Injury Attorney in Texas

Product Liability

So you finished mowing the lawn with that efficient, cordless, rechargeable lawnmower but the yard doesn’t quite pass the eyeball test. You simply can’t have overgrown shrubbery as a backdrop to a perfectly manicured front lawn. And damned if the missus didn’t forget to giftwrap those electric hedge trimmers you asked for last Father’s Day. Well, heck, this lawnmower’s light enough; it wouldn’t take much to hoist it over a few of these bushes and let the undercarriage of whirling blades do its thing.

What could possibly go wrong?

Products Liability cases are important because every year millions of new products jump off the retailer’s shelf, entering the stream of commerce in a defective condition. These products, even when used properly, often injure, maim, disfigure, and in severe cases, cause death to unwary consumers. Responsible parties may include the product’s designer, manufacturer, wholesaler, and retailer. Regardless of negligence, it’s possible the entire supply chain - from production to distribution to sale - could be held liable for resulting injuries.

Texas recognizes three categories of Products Liability defects giving rise to a cause of action:

  • Design Defects: A Design Defect is an inherent defect; that is, the problem arose in the way the product was made in accordance with the actual design rather than due to any accident or error during the physical process by which it was made. These design defects exist when there is an economically feasible alternative design that could have been implemented that provides the same utility of the original design but offers a safer design alternative.

  • Manufacturing Defects: Explicitly in the title, it’s a defect in the way the product was made. This is not a flaw in the original design (see above) but rather a mistake in the construction, fabrication, and/or assembly of the product. Essentially, a product that fails to conform “to manufacturer’s specifications” denotes a manufacturing defect. The plaintiff must prove that the product’s design was safe, but once the product entered the stream of commerce, the product failed to perform to the design’s conformity due to an error in manufacturing.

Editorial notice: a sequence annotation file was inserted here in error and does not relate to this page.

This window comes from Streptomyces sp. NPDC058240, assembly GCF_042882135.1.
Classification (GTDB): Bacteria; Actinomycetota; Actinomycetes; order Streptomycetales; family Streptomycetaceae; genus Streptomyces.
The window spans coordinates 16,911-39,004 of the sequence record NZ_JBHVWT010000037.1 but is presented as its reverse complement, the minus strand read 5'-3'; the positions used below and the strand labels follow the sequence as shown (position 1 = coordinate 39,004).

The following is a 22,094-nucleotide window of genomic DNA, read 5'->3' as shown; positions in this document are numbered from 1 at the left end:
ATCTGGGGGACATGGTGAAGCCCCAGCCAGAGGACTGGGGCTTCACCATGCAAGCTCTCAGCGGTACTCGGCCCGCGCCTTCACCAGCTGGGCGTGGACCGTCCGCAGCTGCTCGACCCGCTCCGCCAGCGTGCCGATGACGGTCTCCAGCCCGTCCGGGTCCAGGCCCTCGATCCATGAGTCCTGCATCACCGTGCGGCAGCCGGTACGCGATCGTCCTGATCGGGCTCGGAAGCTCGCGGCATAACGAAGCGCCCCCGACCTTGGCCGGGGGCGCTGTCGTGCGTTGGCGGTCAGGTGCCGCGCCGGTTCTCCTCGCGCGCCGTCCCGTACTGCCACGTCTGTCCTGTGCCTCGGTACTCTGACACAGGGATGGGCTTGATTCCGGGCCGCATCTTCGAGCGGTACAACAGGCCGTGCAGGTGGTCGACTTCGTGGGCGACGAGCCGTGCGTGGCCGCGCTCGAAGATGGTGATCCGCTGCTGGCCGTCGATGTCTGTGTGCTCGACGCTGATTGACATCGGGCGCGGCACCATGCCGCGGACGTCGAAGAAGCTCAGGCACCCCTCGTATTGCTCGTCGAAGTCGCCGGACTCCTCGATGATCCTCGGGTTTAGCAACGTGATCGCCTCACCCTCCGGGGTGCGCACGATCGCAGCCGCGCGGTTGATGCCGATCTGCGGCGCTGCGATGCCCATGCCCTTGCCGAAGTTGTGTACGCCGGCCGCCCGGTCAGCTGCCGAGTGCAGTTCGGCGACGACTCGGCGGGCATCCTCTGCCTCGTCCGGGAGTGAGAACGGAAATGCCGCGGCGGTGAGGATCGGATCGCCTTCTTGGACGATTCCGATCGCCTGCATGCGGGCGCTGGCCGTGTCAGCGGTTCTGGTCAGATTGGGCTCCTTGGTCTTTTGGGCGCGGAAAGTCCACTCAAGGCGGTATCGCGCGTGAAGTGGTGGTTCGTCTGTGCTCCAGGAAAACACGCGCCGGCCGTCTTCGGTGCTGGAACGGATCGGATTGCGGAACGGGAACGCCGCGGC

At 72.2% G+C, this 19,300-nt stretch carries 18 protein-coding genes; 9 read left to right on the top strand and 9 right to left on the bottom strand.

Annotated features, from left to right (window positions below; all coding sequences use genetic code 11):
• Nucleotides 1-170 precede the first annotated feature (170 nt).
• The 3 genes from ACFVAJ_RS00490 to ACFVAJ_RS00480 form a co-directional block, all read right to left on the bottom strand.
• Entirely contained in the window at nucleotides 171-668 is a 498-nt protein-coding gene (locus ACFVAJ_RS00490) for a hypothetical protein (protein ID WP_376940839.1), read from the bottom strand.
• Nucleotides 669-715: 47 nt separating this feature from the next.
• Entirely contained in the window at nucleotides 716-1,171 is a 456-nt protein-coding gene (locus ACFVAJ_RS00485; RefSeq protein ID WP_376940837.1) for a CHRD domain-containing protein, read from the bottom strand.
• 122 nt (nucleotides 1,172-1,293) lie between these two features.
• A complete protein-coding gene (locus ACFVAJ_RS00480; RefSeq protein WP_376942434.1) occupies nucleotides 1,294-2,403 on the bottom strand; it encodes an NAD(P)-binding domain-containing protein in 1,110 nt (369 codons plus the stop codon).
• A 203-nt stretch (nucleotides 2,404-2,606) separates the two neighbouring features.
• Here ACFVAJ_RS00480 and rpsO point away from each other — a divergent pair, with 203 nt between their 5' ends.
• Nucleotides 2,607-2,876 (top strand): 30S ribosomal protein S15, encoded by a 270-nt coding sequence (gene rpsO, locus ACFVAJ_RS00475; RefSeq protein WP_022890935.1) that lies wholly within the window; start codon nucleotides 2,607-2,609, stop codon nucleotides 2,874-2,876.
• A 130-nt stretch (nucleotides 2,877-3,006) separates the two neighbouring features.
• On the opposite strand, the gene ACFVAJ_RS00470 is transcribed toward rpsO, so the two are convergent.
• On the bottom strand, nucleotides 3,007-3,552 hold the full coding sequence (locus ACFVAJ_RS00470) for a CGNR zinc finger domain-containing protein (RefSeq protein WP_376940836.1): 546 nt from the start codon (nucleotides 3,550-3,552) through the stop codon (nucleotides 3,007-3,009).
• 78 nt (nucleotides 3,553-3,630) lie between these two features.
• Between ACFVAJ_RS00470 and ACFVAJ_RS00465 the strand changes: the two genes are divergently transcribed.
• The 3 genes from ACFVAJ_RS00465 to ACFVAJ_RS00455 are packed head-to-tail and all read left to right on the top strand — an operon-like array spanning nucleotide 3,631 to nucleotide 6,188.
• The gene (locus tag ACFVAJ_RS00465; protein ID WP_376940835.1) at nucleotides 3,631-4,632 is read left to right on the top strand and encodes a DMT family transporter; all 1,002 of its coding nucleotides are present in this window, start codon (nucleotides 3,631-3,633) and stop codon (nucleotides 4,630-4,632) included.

• Marketing Defects: This defect occurs when a non-apparent danger is inherent in a product and the manufacturer failed to provide sufficient warning(s) and/or instruction(s) of foreseeable dangers, reducing the risk of injury. Unlike our lawn mower example above, the injury must occur when the product is being used for its intended purpose (more on our overly ambitious yard man in a moment). Pharmaceuticals can easily fall into this product liability category because they often contain risks that are not adequately disclosed to the patient.

  • Implied Warranty for a Particular Purpose

  • · This guarantee, implied by law, is created when a seller recommends a product for a buyer’s specific needs, and when purchased by the buyer, the seller guarantees the product it has recommended is fit for that particular purpose. Per our yard man example: the seller guarantees the lawnmower is safe to be used for mowing the lawn. The seller is not guaranteeing the lawnmower is safe when used as a hedge trimmer. However, did the manufacturer provide an express disclaimer limiting the type of use for the lawnmower?  Would it make a difference to the injured plaintiff if it had?

  • Implied Warranty of Merchantability

  • · Also implied by law, this warranty assures consumers that the product is “fit for the ordinary purpose for which is sold.” If the purchased product falls short of this basic standard, and the buyer suffers a measurable economic loss from a defect in the product, the buyer has a cause of action for breach of implied warranty of merchantability. The Texas Supreme Court has ruled that, absent specific disclaimer language, manufacturers do not escape liability simply because the product has transferred owners (IE; no “privity” requirement). Additionally, the buyer of a used good can rely upon the implied warranty created at the time of first sale. Man Engines & Components, Inc. v. Shows, No. 12-0490 (Tex. June6, 2014).

A Defective Product may also accrue a cause of action based on strict liability - also called Strict Products Liability. This means that manufacturers are always responsible for their product; no proof of design or manufacturing negligence is required. To bring a successful defective product liability case based on strict liability, the plaintiff must prove (a) the product was defective, (b) the product that injured the plaintiff was close to its original condition when sold, (c) the defect made the product unreasonably dangerous, and (d) the defect was the cause of the injury.

As you can see, Products Liability can be tricky. Depending on YOUR precise set of facts, the products involved, and injuries suffered, you may have a case. Give us a call to learn more.

Setterberg Law Office